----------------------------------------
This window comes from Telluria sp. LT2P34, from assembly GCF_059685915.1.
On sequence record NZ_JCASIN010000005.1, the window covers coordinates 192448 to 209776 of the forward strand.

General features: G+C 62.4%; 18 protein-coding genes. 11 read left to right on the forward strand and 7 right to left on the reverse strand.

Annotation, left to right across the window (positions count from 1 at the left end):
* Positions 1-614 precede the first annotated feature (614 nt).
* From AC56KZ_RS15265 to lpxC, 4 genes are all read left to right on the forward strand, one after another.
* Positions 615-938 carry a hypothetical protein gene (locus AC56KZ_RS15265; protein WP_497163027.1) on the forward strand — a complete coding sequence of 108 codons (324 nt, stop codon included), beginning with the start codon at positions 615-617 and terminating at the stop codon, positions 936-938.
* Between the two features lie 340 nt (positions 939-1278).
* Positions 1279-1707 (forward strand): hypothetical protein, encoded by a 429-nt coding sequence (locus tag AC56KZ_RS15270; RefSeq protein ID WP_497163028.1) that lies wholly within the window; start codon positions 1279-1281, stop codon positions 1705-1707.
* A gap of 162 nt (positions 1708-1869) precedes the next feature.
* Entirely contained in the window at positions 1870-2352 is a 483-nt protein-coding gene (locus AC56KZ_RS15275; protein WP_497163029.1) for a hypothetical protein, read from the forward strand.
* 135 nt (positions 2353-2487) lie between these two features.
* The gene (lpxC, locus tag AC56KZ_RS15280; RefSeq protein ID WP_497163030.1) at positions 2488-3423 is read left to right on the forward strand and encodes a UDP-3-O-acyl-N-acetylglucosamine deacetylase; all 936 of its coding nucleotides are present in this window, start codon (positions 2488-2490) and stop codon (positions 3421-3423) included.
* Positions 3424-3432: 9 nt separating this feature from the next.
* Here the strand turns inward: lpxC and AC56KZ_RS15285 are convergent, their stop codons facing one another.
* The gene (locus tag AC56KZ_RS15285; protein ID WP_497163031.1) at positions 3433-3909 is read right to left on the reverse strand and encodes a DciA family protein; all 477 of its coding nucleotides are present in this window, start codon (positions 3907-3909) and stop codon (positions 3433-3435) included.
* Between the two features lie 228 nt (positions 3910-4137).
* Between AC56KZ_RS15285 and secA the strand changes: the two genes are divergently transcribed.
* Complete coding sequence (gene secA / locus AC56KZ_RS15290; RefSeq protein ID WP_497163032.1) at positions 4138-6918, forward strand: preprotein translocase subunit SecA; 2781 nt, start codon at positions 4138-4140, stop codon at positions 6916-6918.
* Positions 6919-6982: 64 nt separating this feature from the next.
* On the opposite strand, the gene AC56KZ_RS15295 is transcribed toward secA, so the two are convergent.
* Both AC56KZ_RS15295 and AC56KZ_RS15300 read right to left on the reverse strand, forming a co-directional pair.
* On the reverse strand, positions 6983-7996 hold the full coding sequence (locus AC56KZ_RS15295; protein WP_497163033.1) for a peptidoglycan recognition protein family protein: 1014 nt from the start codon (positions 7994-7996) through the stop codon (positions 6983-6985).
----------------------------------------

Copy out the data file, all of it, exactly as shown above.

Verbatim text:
This window comes from Telluria sp. LT2P34, from assembly GCF_059685915.1.
On sequence record NZ_JCASIN010000005.1, the window covers coordinates 192448 to 209776 of the forward strand.

General features: G+C 62.4%; 18 protein-coding genes. 11 read left to right on the forward strand and 7 right to left on the reverse strand.

Annotation, left to right across the window (positions count from 1 at the left end):
* Positions 1-614 precede the first annotated feature (614 nt).
* From AC56KZ_RS15265 to lpxC, 4 genes are all read left to right on the forward strand, one after another.
* Positions 615-938 carry a hypothetical protein gene (locus AC56KZ_RS15265; protein WP_497163027.1) on the forward strand — a complete coding sequence of 108 codons (324 nt, stop codon included), beginning with the start codon at positions 615-617 and terminating at the stop codon, positions 936-938.
* Between the two features lie 340 nt (positions 939-1278).
* Positions 1279-1707 (forward strand): hypothetical protein, encoded by a 429-nt coding sequence (locus tag AC56KZ_RS15270; RefSeq protein ID WP_497163028.1) that lies wholly within the window; start codon positions 1279-1281, stop codon positions 1705-1707.
* A gap of 162 nt (positions 1708-1869) precedes the next feature.
* Entirely contained in the window at positions 1870-2352 is a 483-nt protein-coding gene (locus AC56KZ_RS15275; protein WP_497163029.1) for a hypothetical protein, read from the forward strand.
* 135 nt (positions 2353-2487) lie between these two features.
* The gene (lpxC, locus tag AC56KZ_RS15280; RefSeq protein ID WP_497163030.1) at positions 2488-3423 is read left to right on the forward strand and encodes a UDP-3-O-acyl-N-acetylglucosamine deacetylase; all 936 of its coding nucleotides are present in this window, start codon (positions 2488-2490) and stop codon (positions 3421-3423) included.
* Positions 3424-3432: 9 nt separating this feature from the next.
* Here the strand turns inward: lpxC and AC56KZ_RS15285 are convergent, their stop codons facing one another.
* The gene (locus tag AC56KZ_RS15285; protein ID WP_497163031.1) at positions 3433-3909 is read right to left on the reverse strand and encodes a DciA family protein; all 477 of its coding nucleotides are present in this window, start codon (positions 3907-3909) and stop codon (positions 3433-3435) included.
* Between the two features lie 228 nt (positions 3910-4137).
* Between AC56KZ_RS15285 and secA the strand changes: the two genes are divergently transcribed.
* Complete coding sequence (gene secA / locus AC56KZ_RS15290; RefSeq protein ID WP_497163032.1) at positions 4138-6918, forward strand: preprotein translocase subunit SecA; 2781 nt, start codon at positions 4138-4140, stop codon at positions 6916-6918.
* Positions 6919-6982: 64 nt separating this feature from the next.
* On the opposite strand, the gene AC56KZ_RS15295 is transcribed toward secA, so the two are convergent.
* Both AC56KZ_RS15295 and AC56KZ_RS15300 read right to left on the reverse strand, forming a co-directional pair.
* On the reverse strand, positions 6983-7996 hold the full coding sequence (locus AC56KZ_RS15295; protein WP_497163033.1) for a peptidoglycan recognition protein family protein: 1014 nt from the start codon (positions 7994-7996) through the stop codon (positions 6983-6985).